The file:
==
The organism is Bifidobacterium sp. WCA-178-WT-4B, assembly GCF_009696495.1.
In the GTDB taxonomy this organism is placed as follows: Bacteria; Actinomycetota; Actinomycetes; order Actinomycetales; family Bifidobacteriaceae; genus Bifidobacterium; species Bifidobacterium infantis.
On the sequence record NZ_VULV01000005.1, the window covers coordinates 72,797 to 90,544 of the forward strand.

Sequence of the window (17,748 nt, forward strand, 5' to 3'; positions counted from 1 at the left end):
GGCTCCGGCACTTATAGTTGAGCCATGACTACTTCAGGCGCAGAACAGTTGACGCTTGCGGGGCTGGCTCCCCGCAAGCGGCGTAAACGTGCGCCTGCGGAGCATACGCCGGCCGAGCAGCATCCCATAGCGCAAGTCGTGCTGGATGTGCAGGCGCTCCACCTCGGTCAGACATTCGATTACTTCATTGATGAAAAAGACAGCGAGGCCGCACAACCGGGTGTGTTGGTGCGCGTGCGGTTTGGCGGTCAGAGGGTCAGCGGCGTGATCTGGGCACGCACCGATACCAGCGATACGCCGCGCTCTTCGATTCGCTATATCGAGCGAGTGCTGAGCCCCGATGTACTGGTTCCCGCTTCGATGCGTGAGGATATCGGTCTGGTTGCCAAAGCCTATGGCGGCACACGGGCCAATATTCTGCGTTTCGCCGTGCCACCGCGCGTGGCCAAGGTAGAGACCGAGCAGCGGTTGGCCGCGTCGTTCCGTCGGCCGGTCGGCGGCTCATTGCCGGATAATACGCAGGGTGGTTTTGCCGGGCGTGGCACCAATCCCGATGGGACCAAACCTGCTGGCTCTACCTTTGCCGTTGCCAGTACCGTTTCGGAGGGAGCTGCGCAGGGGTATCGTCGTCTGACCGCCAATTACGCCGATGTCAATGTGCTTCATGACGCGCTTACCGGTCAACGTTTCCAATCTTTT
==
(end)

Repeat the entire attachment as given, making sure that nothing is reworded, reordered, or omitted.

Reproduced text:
The organism is Bifidobacterium sp. WCA-178-WT-4B, assembly GCF_009696495.1.
In the GTDB taxonomy this organism is placed as follows: Bacteria; Actinomycetota; Actinomycetes; order Actinomycetales; family Bifidobacteriaceae; genus Bifidobacterium; species Bifidobacterium infantis.
On the sequence record NZ_VULV01000005.1, the window covers coordinates 72,797 to 90,544 of the forward strand.

Sequence of the window (17,748 nt, forward strand, 5' to 3'; positions counted from 1 at the left end):
GGCTCCGGCACTTATAGTTGAGCCATGACTACTTCAGGCGCAGAACAGTTGACGCTTGCGGGGCTGGCTCCCCGCAAGCGGCGTAAACGTGCGCCTGCGGAGCATACGCCGGCCGAGCAGCATCCCATAGCGCAAGTCGTGCTGGATGTGCAGGCGCTCCACCTCGGTCAGACATTCGATTACTTCATTGATGAAAAAGACAGCGAGGCCGCACAACCGGGTGTGTTGGTGCGCGTGCGGTTTGGCGGTCAGAGGGTCAGCGGCGTGATCTGGGCACGCACCGATACCAGCGATACGCCGCGCTCTTCGATTCGCTATATCGAGCGAGTGCTGAGCCCCGATGTACTGGTTCCCGCTTCGATGCGTGAGGATATCGGTCTGGTTGCCAAAGCCTATGGCGGCACACGGGCCAATATTCTGCGTTTCGCCGTGCCACCGCGCGTGGCCAAGGTAGAGACCGAGCAGCGGTTGGCCGCGTCGTTCCGTCGGCCGGTCGGCGGCTCATTGCCGGATAATACGCAGGGTGGTTTTGCCGGGCGTGGCACCAATCCCGATGGGACCAAACCTGCTGGCTCTACCTTTGCCGTTGCCAGTACCGTTTCGGAGGGAGCTGCGCAGGGGTATCGTCGTCTGACCGCCAATTACGCCGATGTCAATGTGCTTCATGACGCGCTTACCGGTCAACGTTTCCAATCTTTT